We all knew it was coming, but we didn’t prepare. We allowed the epidemic to get to crisis levels. The COVID-19 pandemic exacerbated the problem. Act 10 didn’t help. Wisconsin, like every state in the union, is experiencing a massive shortage of licensed teachers. According to federal Title II data, in 2021 there were 5,400 graduates from teaching programs in Wisconsin; one in five didn’t get a teaching license, and only 3,600 went on to be employed in Wisconsin public schools (U.S Department of Education, 2021). These numbers do not keep pace with the number of available teaching jobs in our state.
Overall, enrollment in teacher preparation programs is decreasing. This coupled with burnout and low pay exacerbates what most people who would consider the profession feel is a return on the investment of becoming a classroom teacher. And then there is “Testing Industrial Complex”—the additional tests one must take in order to become certified. All licensed teachers must take and pass the Praxis I core assessment and the Praxis II subject area test. In Wisconsin, you must also take and pass the Foundations of Reading Test (FoRT). These tests are $156 and $136, respectively. If you don’t pass them, you must register and pay again.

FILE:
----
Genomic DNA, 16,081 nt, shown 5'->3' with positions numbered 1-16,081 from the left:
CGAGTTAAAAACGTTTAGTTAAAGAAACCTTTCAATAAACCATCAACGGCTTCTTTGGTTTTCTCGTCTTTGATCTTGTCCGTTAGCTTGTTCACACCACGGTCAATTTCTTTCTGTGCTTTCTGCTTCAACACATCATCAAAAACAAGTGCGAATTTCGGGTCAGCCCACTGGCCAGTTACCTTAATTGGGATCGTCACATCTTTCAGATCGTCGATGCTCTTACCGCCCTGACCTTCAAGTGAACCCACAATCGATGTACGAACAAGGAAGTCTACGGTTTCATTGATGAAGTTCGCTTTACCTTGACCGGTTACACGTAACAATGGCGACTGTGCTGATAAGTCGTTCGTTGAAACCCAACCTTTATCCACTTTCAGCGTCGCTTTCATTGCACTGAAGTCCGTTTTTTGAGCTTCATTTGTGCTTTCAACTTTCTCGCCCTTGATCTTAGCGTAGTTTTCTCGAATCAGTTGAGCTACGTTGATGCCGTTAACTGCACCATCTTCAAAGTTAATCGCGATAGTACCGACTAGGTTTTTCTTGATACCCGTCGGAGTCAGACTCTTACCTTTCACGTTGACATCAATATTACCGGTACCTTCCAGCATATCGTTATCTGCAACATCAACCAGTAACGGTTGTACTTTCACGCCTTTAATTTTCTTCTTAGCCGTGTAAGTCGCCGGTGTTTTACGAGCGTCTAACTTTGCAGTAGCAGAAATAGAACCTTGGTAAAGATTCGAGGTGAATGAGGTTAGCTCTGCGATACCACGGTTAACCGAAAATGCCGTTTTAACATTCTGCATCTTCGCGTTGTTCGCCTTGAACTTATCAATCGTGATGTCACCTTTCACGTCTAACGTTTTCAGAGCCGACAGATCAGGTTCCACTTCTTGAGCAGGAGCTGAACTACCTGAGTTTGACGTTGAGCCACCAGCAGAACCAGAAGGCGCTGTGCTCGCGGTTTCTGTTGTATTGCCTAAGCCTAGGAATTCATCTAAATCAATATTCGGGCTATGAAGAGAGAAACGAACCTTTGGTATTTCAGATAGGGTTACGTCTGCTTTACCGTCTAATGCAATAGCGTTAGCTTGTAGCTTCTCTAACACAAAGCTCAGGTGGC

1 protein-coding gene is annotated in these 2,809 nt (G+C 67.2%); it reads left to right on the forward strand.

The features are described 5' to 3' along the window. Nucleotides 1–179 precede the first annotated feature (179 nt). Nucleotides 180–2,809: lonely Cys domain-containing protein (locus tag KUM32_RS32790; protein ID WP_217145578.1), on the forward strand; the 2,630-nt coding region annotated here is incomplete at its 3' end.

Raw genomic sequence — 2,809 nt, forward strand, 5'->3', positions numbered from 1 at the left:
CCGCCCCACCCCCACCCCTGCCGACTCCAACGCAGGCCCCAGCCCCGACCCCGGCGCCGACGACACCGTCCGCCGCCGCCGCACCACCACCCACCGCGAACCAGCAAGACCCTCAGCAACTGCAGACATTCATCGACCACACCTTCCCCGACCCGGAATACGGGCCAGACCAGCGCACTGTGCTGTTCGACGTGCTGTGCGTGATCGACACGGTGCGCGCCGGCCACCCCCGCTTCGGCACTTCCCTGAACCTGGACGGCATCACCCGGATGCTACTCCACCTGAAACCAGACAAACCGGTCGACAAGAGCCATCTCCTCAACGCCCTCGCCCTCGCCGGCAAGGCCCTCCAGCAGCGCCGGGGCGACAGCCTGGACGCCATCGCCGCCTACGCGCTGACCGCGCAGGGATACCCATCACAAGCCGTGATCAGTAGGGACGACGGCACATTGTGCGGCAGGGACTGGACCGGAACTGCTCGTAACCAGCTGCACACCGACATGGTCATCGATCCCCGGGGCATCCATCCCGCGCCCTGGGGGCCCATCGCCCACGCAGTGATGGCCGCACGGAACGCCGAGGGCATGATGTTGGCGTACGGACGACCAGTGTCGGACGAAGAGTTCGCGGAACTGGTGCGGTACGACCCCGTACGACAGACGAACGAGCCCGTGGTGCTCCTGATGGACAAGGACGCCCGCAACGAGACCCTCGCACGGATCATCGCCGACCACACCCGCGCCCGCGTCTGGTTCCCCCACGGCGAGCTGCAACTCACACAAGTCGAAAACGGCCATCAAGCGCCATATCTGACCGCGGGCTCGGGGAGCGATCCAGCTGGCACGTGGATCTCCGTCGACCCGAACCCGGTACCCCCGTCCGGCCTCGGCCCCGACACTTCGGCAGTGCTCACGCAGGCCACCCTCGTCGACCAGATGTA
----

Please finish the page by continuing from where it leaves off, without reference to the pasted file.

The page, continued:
According to news reports, since 2016, fewer people who take the FoRT actually pass. Most recent data show only about half of those who take it pass on the first attempt. A report by the Appleton Post-Crescent reported a racial breakdown of FoRT test results stated, “only a third of Asian and Hispanic candidates and 15% of Black candidates who took the test passed on the first try” (Appleton Post-Crescent, 2023).
Throughout this legislative session various measures have been introduced to “ease the bleed” of teachers who are retiring or otherwise exiting the profession. Last week, Senator Lena Taylor and I introduced a bill that would create an exception for elementary education candidates taking the Foundations of Reading Test. This bill would allow elementary educators to show proficiency in teaching reading through coursework, a legal provision that is already extended to special educators in our state.
In our estimation, this legislation would eliminate fiscal barriers to individuals who have already completed every other requirement to become and educator and would allow them to take a specified course to exhibit mastery in reading education. One simple step to ensuring all Wisconsin students have a certified teacher in their classroom.
It is my hope that this legislation will pass both chambers and become law, it is the least we could do to ensure all students receive a quality education. We must take the necessary steps to invest in our state’s teachers; our children’s lives depend on it.